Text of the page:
“Under federal law, you can conduct discovery in support of foreign cases,” said Michael Sweet, the plaintiff’s attorney.

Last month, the human rights group obtained subpoenas issued by U.S. Magistrate Laurel Beeler to question Varga under oath about his links to kuruc.info, as well as a bank account in Sonoma County that he is said to have opened for the website.

Varga didn’t show up to contest the subpoenas.

Instead he is now accused of making death threats and stalking attorney Sweet over a period of six days in late April.

After being arrested, Varga pleaded not guilty to the charges on May 8 and was released from custody in lieu of $250,000 bail. But he subsequently failed to appear twice in court and his bail was forfeited, according to Assistant San Francisco District Attorney Alex Bastian, resulting in the $300,000 bench warrant issued last week.

Varga’s defense attorney, Nafiz Ahmed of Redwood City, declined comment Friday.

“I’m not going to be able to answer any questions about his case,” he said.

Sweet declined to discuss the alleged threats Varga made against him. But he said the District Attorney’s Office is “taking it seriously.”

An FBI spokesman did not reply to inquiries about the agency’s involvement with Varga.

In the civil case naming Varga, Sweet also targeted Cloudflare, the San Francisco-based web host used as a platform for the articles published by kuruc.info. The court also required the company to testify and provide documents about its connection with kuruc.info and Varga.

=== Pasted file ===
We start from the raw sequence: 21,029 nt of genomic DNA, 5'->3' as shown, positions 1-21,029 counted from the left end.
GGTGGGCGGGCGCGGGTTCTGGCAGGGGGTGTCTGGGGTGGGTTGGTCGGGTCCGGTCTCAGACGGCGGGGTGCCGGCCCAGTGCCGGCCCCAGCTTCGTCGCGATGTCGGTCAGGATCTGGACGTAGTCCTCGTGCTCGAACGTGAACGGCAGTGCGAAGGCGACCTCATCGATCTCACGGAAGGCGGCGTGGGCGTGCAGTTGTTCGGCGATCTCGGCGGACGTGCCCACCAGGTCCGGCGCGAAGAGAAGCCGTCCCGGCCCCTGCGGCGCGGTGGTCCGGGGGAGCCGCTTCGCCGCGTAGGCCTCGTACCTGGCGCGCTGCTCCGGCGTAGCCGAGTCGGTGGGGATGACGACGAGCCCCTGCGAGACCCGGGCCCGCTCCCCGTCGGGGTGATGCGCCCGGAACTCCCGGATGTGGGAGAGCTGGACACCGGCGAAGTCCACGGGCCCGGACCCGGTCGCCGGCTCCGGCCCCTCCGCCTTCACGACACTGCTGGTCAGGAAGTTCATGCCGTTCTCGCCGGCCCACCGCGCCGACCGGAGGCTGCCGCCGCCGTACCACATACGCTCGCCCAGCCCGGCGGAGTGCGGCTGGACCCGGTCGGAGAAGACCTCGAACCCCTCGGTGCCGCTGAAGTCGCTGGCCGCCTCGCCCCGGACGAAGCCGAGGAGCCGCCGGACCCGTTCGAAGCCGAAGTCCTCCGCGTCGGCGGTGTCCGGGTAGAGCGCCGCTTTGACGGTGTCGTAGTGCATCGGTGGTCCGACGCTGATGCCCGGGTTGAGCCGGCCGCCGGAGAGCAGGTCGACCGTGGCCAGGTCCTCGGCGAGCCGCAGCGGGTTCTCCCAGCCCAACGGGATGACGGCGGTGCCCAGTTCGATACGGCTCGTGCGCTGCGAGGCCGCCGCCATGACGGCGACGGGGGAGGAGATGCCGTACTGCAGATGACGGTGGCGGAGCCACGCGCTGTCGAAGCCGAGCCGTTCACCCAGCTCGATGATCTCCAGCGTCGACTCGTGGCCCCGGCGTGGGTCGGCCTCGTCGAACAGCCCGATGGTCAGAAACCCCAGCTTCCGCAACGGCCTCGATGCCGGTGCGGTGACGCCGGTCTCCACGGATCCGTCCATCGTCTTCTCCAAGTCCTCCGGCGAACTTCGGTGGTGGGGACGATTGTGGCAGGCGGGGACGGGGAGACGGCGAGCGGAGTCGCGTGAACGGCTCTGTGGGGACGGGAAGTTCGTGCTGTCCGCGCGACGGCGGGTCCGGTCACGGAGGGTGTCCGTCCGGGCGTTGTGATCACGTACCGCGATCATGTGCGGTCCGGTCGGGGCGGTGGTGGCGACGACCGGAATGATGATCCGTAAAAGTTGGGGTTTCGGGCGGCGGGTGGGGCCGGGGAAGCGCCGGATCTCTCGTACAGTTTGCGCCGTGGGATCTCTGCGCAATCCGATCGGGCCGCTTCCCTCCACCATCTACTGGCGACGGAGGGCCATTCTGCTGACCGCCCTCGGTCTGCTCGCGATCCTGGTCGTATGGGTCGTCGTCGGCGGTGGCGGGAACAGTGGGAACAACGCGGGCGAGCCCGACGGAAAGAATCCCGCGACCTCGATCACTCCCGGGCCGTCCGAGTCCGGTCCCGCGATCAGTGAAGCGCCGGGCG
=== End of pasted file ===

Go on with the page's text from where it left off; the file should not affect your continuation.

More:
Asked if Cloudflare will comply with the subpoena, a spokeswoman said in an email Thursday that the company complies with all U.S. laws, regulations and court orders.

“If we believe the subpoena to be valid, we provide written notice to the customer of the subpoena, giving the customer opportunity to challenge the subpoena,” company representative Daniella Vallurupali said.

She declined to say whether Cloudflare would continue to act as a web host for the Hungarian website.

“Cloudflare has millions of customers and will not comment on a customer without that customer’s express permission,” she said.

Varga’s connection to kuruc.info first came to light in September 2012 in a report on another Hungarian political website, according to Jweekly.com, a Bay Area Jewish website. Subsequently, Varga was quoted in Healdsburg Patch.com as acknowledging he registered the far-right Hungarian website as a favor to friends in Hungary and also opened a bank account for them.